Major breakthrough in the fight against brain tumors
Swedish and French researchers have succeeded in developing a method that has the ability to kill the aggressive brain tumor glioblastoma. By blocking certain functions in the cells with an introduced molecule, the cancer dies from stress.
Cancer cells, especially those that form aggressive tumor forms, are cells that have lost control in one way or another and live in a highly stressed existence. In order to handle this load, the cancer cells hijack mechanisms that the healthy cells use to regulate protein production and take care of the excess proteins that are created. Without the hijacked mechanisms, the cancer cell would die.
– We have now succeeded in stopping the kidnapping of the cancer cells by introducing a specially developed molecule into the cells that blocks one of these kidnapped defense pathways of the cancer cells. This causes the cancer to kill itself, says Leif Eriksson, professor of physical chemistry at the University of Gothenburg.
Leif Eriksson’s research group has worked together with a research group at INSERM in Rennes, France. Using supercomputers and advanced simulations, the researchers developed a variant of the molecule that can also pass through the blood-brain barrier that protects the brain tissue. The research results are reported in the scientific journal iScience.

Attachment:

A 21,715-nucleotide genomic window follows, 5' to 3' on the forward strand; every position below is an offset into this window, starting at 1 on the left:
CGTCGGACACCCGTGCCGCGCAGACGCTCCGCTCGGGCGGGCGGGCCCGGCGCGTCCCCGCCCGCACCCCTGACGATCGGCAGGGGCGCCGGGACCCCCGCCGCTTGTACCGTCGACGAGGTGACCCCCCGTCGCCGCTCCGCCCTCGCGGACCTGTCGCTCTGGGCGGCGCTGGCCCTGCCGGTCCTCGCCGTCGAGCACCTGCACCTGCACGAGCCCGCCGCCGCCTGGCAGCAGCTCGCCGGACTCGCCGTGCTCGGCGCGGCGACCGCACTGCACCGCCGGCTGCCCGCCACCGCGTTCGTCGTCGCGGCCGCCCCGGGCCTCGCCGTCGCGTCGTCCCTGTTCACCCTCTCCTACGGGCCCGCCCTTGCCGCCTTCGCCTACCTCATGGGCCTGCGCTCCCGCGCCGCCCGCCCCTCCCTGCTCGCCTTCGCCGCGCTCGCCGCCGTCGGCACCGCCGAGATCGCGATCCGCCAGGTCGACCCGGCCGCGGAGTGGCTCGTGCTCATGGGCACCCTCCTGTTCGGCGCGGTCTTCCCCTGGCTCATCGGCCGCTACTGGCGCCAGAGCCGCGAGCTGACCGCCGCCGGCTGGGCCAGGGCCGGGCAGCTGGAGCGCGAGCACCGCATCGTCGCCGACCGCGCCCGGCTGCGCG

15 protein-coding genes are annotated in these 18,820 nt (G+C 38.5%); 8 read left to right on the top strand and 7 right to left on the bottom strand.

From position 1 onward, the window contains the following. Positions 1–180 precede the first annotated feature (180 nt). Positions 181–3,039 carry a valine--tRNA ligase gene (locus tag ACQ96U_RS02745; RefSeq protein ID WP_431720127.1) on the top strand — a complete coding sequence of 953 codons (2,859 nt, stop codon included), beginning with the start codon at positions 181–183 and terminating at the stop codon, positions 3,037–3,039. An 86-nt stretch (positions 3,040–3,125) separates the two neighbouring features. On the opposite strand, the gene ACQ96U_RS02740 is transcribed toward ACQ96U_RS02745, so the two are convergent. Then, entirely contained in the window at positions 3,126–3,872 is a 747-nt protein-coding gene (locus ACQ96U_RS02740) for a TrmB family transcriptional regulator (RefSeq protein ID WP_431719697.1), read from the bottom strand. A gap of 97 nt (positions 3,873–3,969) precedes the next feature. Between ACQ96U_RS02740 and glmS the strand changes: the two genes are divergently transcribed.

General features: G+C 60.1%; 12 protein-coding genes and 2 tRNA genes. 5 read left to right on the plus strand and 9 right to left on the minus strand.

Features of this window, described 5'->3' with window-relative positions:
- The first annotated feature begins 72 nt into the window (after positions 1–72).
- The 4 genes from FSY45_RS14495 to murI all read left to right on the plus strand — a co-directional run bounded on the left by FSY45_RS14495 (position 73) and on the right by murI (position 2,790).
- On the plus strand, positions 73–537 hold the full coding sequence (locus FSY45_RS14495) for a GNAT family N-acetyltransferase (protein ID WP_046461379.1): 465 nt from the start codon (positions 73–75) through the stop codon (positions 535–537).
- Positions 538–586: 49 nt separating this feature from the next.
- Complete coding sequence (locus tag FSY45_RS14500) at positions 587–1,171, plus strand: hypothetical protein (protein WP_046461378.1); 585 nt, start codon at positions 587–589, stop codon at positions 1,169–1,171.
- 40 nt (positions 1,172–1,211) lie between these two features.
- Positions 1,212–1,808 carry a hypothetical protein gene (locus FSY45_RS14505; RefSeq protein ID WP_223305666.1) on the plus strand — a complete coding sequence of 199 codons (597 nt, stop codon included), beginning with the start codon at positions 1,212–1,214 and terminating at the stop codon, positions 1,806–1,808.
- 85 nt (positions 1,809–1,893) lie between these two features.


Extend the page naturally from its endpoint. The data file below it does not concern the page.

The breakthrough applies to brain tumors of the glioblastoma type. They make up about 45 percent of all brain tumors and affect about 400 people in Sweden every year. For the entire EU, the figure is 19,000 people. The prognosis for malignant glioblastoma is today very poor, only a few percent survive five years after diagnosis and treatment.
– Today, cancer treatment consists of surgery, radiation and chemotherapy. Unfortunately, it is not possible to kill all the cancer cells and therefore the tumor returns. When it does, it has often both spread and developed resistance, says Leif Eriksson in a dispatch.
Today’s forms of treatment for brain tumors often have severe side effects. In the new treatment, the researchers have not seen any side effects with the substance yet – the experimental animals treated maintained their weight, had no obvious changes in behavior, and the liver was apparently unaffected. But more extensive investigations need to be done. However, extensive cell tests have shown that the substance is non-toxic to healthy cells even at very high doses.
Now the research on this molecule continues. Much remains to be done, such as the optimization of the treatment procedure, further tests on experimental animals and more. But Leif Eriksson hopes and believes that it will be relatively quick to get the drug into clinical treatment.
– It depends a lot on whether funding comes in, to be able to take the various steps as smoothly as possible. If I think optimistically, maybe it could take five years. It’s a short period of time, but at the same time, glioblastoma is an almost 100% fatal disease, so any improvement in care means great progress, says Leif Eriksson.